Nadeem Nuwara and Mohammad Mahmoud Odeh Salameh Abu Daher were shot dead by Israeli Border Police officers during a 2014 protest. Forensic evidence didn’t stop the Israeli authorities from failing to adequately prosecute the killings.
By Brad Parker
On Sunday, May 28, I spent the morning with Siam Nawara, the father of a 17-year-old Palestinian boy shot dead by Israeli forces in the occupied West Bank in 2014. We were headed to the Israeli High Court of Justice for a hearing over a petition the Nawara family filed in late February. The family was challenging the Israeli prosecution’s proposed plea deal with Ben Deri, the Israeli Border Police officer charged in the killing, as too lenient.
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Sitting next to Siam in the courtroom, just a few feet behind Deri, it was apparent how, for Palestinians entering their 51st year living under Israeli military occupation, pervasive and entrenched denial perpetuates impunity.
Siam’s son, Nadeem, and another boy, Mohammad Mahmoud Odeh Salameh Abu Daher, 16, were shot and killed by Israeli forces near Israel’s Ofer military prison in the occupied West Bank town of Beitunia on May 15, 2014 during a demonstration marking Nakba Day. Nadeem sustained a fatal gunshot wound to the chest, while Mohammad was shot in the back about an hour later in nearly the same spot.
CCTV cameras fixed on the building where the boys were shot captured the killings and showed that neither boy posed any lethal or imminent threat to Israeli forces at the time they were killed. The video footage, obtained and released by Defense for Children International – Palestine (DCIP) on May 19, depicts both boys collapsing to the ground after being shot, and their seemingly lifeless bodies being carried away off camera by other protesters.
I met Siam at Qalandia checkpoint just before 7 a.m. During our 2.5 hour journey from Ramallah to the court in Jerusalem – a mere distance of around 11 miles – he talked about how difficult the protracted legal process had been on him. He kept saying, “We have the strongest case possible.”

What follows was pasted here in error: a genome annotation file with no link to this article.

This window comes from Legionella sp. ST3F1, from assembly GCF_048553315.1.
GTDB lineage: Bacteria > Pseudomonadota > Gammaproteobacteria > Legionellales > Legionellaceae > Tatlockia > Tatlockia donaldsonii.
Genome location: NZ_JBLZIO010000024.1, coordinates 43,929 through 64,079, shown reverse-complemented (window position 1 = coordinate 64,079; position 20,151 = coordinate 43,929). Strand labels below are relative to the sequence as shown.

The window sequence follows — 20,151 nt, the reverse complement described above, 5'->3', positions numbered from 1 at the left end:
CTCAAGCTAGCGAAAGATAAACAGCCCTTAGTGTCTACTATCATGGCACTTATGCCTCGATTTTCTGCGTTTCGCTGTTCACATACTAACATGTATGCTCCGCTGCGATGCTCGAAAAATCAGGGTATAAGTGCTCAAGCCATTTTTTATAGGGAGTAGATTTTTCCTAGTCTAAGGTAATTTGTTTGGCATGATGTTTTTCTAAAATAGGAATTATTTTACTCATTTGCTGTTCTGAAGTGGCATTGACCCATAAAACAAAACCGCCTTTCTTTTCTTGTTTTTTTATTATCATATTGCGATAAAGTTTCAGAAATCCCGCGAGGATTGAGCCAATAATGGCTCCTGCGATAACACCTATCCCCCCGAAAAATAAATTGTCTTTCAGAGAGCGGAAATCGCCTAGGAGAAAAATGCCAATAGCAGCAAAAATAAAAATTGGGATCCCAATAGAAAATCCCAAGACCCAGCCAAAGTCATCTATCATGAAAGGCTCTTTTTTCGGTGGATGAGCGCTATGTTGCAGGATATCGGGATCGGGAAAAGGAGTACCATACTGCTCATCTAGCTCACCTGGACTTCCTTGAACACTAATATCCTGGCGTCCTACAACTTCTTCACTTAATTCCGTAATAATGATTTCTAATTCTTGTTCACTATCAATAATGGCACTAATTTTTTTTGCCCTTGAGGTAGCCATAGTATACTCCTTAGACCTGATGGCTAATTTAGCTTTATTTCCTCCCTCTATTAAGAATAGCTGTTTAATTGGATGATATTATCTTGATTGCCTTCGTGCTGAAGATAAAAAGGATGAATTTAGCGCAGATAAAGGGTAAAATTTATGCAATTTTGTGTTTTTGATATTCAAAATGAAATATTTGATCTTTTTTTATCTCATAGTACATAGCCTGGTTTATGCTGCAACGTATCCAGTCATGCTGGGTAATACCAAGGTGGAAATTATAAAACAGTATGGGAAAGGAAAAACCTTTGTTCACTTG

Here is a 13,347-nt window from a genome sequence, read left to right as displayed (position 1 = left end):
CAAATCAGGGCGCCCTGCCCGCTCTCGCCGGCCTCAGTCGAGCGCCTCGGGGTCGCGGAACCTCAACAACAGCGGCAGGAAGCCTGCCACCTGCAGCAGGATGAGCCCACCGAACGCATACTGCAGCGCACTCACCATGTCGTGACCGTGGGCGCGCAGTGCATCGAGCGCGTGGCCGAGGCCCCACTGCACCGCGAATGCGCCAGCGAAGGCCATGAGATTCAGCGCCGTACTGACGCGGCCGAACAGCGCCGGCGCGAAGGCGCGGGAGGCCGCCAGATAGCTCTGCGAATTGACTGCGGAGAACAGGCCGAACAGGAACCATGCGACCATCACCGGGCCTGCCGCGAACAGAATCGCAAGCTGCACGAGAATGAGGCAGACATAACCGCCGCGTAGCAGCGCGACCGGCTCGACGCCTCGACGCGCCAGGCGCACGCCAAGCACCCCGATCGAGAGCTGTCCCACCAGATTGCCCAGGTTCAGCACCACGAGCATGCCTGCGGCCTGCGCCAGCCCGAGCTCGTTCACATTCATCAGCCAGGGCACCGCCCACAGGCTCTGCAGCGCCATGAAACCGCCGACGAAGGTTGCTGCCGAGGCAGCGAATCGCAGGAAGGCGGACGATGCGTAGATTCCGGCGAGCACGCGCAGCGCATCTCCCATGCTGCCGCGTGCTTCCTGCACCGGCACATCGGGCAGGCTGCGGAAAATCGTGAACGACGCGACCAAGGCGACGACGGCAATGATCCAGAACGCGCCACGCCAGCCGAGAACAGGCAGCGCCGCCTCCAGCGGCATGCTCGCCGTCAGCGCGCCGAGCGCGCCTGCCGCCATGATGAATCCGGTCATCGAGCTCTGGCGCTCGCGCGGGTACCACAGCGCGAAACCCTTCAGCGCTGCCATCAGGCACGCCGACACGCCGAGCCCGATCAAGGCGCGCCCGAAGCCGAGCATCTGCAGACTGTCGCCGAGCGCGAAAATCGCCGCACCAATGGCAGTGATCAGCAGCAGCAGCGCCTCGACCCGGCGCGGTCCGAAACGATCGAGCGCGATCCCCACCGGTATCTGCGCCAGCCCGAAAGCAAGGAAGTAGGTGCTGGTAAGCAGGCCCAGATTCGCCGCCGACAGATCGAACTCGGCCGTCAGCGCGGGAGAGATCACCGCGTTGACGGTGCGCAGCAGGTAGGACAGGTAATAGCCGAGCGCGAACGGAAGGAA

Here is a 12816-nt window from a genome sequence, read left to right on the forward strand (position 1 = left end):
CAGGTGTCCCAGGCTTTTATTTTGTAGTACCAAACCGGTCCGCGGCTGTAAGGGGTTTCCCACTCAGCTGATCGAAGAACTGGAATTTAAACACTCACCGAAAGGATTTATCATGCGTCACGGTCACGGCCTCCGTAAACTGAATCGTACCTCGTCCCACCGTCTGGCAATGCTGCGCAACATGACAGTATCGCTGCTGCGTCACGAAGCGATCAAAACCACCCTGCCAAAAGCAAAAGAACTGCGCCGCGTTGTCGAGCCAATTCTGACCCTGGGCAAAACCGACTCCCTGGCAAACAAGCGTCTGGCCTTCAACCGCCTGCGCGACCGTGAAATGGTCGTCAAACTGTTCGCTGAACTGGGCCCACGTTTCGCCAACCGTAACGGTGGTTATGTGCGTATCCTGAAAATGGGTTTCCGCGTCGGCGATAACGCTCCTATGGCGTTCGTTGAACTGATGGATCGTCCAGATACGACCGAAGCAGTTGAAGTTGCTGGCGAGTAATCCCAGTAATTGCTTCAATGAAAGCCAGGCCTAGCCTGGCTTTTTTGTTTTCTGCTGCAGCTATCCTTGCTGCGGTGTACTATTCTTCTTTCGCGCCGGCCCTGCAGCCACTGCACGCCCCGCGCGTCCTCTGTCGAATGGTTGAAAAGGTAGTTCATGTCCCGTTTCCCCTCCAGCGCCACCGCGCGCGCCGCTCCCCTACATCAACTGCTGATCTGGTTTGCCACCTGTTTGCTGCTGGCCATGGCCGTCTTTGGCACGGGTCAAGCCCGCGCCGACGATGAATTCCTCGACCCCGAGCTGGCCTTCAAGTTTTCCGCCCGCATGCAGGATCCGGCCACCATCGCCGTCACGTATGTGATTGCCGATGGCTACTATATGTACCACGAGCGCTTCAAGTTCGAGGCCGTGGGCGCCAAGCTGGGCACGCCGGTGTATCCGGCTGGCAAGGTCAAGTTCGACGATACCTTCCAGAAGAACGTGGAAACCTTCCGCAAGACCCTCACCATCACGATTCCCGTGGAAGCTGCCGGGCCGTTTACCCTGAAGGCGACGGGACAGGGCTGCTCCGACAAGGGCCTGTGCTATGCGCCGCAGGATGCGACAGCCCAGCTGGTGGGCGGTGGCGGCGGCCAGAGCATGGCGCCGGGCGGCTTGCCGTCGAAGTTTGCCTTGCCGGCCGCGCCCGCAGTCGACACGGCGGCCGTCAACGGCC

Initially, the indictment and overwhelming video and forensic evidence seemed to present a direct challenge to the systemic impunity inherent in Israel’s 50-year military occupation of Palestinians; however, it soon became clear that the indictment had more to do with public relations than any interest in justice.
At times, it has seemed that nobody wanted to prosecute the case against Deri. Siam and his family learned of the plea deal after a nearly two-year-long legal process, including approximately 50 hearing delays and cancellations as the prosecution team apprehensively moved the case forward. The judge originally slated to hear the case was dismissed due to personal connections with a witness and the appointment of a second judge was significantly delayed.
After the footage was released, Israeli military officials quickly resorted to the standard rhetoric deployed when Israeli forces kill Palestinians during demonstrations in the West Bank, alleging that Israeli forces “used nonviolent means” to disperse a violent crowd and that no live ammunition was fired.
Israeli military spokesperson Lt. Col. Peter Lerner declared on May 20, 2014 that a preliminary investigation conducted by senior commanders “indicates that no live fire was used” during the demonstration. This denial was the constant refrain, but the story did not fit.
Shortly after the fatal shootings, Siam found a spent bullet in the backpack that Nadeem was wearing when he was killed. The family later turned it over to the Palestinian prosecutor’s office for examination.
Confronted with video footage of the killings and now the bullet that ripped through Nadeem’s body, Israeli officials quickly set out not to broaden and intensify an investigation into the killings but to sustain the denial by undermining the credibility of the video.
Following DCIP’s release of the footage, an Israeli military statement provided to the press declared, “The video clip which was released today has been edited, and doesn’t document the full extent of the event, nor does it reflect the violent nature of the riot.”
Unsubstantiated claims by anonymous senior Israeli defense officials stating that the footage was “doctored” began to appear in media outlets. Michael Oren, a former Israeli ambassador to the United States, brazenly suggested while speaking live on-air to CNN’s Wolf Blitzer that the footage was staged and Nadeem and Mohammad had not been killed.
Oren’s comments followed additional video footage released by CNN that captured Israeli forces firing at Palestinian protesters at the exact moment Nadeem was shot.
The dissonance created between graphic images of two unarmed boys shot dead by Israeli forces and the Israeli military’s version of events prompted the U.S. government to call on the Israeli authorities to “conduct a prompt and transparent investigation.” The UN Office of the High Commissioner for Human Rights declared the killings may amount to “extrajudicial executions” or “willful killings” under international law, and Human Rights Watch found that the killings constituted an apparent war crime.